6 Newly Minted UNESCO Sites to Add to Your Bucket List

Bonus points if you'd ever even heard of any of these before.

Get out that bucket list: 21 new UNESCO sites have been added to the ever-growing roster of significant sites around the globe.

The committee for UNESCO — which is the United Nations Organization for Education, Science, and Culture — just made the decisions in Istanbul in mid-July.

What else was happening in Turkey back in mid-July? Ah yes, a military coup. So due to security concerns, the meetings ended abruptly and will convene again in Paris... to add even more sites.

But meanwhile, here are a handful of the newly minted UNESCO sites worthy of your travel consideration.

1.  Gorham's Cave Complex, U.K.

These natural sea caves in Gibraltar are considered to be among the last known places Neanderthals lived in Europe. Formed from Jurassic limestone 17 kilometers long, these amazing caves join Westminster Abbey and the Tower of London in being the newest of 30 UNESCO sites in the U.K.

2.  Archipiélago de Revillagigedo, Mexico

Out in the Pacific sits this set of four volcanic islands, often called “Mexico’s little Galapagos” because of its unique eco-system. You can see these by boat and even scuba dive here along with hammerheads, tiger sharks, and barracudas.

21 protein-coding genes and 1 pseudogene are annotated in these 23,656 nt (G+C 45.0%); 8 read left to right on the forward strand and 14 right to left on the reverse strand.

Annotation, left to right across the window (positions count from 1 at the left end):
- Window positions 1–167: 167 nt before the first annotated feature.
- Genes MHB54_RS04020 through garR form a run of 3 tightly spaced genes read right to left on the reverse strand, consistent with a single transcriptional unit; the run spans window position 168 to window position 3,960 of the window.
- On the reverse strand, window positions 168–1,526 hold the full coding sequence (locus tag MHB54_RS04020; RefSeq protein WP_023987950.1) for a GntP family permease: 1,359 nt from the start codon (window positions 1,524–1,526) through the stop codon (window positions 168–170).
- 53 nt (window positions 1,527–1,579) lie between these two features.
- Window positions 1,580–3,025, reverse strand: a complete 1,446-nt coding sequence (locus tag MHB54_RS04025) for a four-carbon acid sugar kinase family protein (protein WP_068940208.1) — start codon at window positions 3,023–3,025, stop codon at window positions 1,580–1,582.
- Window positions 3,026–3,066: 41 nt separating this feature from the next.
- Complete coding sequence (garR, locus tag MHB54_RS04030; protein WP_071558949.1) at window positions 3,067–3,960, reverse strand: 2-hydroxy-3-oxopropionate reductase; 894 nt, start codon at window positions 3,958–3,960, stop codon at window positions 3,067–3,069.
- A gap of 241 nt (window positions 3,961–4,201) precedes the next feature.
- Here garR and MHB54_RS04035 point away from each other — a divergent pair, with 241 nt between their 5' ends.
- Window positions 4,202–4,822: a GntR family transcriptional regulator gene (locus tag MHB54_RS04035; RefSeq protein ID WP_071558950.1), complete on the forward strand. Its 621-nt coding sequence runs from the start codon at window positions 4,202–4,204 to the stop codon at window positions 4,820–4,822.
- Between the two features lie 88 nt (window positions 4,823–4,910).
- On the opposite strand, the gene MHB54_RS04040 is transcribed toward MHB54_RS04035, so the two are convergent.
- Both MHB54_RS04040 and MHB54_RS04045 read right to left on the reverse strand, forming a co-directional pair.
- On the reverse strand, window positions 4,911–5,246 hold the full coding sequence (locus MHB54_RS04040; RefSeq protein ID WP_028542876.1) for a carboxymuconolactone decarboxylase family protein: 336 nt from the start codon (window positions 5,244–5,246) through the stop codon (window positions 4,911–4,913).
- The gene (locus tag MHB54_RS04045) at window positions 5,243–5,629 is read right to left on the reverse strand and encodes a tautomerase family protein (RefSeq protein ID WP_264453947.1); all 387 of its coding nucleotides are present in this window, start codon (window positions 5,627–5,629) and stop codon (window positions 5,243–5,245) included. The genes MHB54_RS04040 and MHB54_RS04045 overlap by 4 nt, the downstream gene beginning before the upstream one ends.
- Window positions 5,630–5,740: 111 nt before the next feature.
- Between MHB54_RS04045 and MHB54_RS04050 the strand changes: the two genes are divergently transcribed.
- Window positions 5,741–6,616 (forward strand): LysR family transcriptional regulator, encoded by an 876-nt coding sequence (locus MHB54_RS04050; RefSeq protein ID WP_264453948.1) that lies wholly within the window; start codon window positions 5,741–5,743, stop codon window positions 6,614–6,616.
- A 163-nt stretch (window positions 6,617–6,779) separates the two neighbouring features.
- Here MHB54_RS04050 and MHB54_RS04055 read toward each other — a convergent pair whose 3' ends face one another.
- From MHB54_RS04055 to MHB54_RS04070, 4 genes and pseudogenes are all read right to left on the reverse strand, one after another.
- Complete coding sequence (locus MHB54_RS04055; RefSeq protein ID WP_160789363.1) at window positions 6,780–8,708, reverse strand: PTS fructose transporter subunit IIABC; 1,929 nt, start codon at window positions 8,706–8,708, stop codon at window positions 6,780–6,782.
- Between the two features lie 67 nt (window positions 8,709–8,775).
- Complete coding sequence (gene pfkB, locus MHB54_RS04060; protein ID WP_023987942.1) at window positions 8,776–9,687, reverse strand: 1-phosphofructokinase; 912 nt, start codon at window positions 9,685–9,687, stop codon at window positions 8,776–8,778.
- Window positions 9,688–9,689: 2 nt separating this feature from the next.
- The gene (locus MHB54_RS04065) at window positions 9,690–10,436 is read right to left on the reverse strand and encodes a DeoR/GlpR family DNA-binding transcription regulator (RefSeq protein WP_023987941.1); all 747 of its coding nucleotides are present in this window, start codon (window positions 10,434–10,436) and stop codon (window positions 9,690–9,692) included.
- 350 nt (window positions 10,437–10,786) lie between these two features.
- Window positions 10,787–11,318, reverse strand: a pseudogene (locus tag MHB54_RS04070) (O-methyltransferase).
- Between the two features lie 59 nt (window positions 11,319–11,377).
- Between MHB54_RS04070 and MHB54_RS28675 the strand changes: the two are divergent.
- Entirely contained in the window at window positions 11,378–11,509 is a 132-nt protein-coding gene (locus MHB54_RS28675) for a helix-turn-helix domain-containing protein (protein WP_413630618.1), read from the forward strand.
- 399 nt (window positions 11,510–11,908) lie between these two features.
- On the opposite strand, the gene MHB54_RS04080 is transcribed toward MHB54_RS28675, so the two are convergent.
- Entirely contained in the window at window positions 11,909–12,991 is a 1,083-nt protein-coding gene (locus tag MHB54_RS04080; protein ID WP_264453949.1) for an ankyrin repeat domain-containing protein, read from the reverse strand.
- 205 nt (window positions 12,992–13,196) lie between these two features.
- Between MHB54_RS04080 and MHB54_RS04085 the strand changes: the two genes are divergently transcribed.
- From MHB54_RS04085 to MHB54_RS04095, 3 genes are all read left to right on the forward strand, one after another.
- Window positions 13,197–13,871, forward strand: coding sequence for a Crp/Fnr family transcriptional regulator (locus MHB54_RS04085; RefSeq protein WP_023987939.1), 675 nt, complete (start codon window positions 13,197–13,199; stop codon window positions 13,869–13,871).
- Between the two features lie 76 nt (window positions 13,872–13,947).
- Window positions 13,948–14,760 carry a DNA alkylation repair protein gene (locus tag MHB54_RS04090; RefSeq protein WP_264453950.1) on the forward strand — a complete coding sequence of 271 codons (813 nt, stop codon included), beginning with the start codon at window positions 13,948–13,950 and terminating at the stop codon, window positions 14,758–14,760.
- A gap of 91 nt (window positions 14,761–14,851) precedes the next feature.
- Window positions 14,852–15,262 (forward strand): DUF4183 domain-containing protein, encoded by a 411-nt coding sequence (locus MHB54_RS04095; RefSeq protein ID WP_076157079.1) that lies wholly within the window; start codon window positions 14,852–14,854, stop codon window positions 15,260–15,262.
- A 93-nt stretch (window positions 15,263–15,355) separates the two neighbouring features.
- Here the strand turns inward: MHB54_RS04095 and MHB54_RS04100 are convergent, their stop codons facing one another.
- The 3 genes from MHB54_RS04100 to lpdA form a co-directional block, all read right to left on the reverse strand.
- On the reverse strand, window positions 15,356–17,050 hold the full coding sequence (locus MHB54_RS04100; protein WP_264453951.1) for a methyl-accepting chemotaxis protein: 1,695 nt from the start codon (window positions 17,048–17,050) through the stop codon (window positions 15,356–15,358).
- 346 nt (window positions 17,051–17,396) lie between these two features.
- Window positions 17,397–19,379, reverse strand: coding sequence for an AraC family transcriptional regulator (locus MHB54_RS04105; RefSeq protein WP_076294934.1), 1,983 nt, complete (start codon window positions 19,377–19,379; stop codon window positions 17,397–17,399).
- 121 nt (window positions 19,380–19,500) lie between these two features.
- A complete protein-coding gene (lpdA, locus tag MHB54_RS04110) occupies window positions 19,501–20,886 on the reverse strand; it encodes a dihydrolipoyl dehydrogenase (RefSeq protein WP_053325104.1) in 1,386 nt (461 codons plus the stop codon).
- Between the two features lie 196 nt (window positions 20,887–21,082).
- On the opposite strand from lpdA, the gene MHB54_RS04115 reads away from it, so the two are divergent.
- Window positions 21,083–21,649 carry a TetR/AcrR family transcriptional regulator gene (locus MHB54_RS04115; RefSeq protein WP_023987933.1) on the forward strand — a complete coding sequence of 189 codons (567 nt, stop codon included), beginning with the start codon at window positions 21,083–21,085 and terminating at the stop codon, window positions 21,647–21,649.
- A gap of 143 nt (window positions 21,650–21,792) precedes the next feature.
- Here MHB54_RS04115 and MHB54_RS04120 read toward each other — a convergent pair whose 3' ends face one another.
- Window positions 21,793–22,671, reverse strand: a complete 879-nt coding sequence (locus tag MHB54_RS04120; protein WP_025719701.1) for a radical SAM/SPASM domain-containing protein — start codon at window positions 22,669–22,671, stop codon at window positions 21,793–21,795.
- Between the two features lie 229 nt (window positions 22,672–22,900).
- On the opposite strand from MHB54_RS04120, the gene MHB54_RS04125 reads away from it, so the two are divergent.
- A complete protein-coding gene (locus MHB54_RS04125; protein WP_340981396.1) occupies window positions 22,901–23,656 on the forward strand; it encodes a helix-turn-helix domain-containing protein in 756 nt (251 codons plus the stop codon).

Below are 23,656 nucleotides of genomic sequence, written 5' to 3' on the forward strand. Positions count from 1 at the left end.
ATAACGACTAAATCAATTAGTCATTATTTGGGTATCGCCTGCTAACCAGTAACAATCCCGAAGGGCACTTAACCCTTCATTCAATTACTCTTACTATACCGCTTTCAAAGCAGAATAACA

3.  Western Tien-Shan, Kazakhstan, Kyrgyzstan, Uzbekistan

If you want a unique vacation this year, get yourself to the ‘Stans! The “Mountain of Heaven” as this range is called, is just calling our name. No need to worry about what to do once you get here. From heliskiing to rock-climbing, the numerous adventure options won’t let you down.

4.  Khangchendzonga National Park, India

Located in Sikkim, one of the most beautiful areas of India, the Khangchendzonga Mountain is the third highest peak in the world. Trekking the Himalayas is a common tourist activity in India but many choose the Western side from Manali. If you go East here in Sikkim, you can avoid crowds and see the beauty all on your own.

5.  Mistaken Point, Canada

These jagged cliffs show the water marks left by three billion years of evolution. In Newfoundland, the fossil site is great for science nerds and nature lovers alike. Not only is it a great viewpoint, but it houses the oldest known large fossils in the world. 

6.   Stećci Medieval Tombstones, Bosnia and Herzegovina, Croatia, Montenegro, Serbia

There’s so much more to Europe than Paris and Berlin. You’ll find more to this region than these tombstones, which are scattered throughout the countries, but on their own these are pretty cool too. As UNESCO says, they're a “unique cultural phenomenon."

So what requirements does a site need to meet UNESCO's list? “Sites must be of outstanding universal value and meet at least one out of ten selection criteria” to be considered, according to the group. The criteria are impressive. 

See the full list of UNESCO sites here. 

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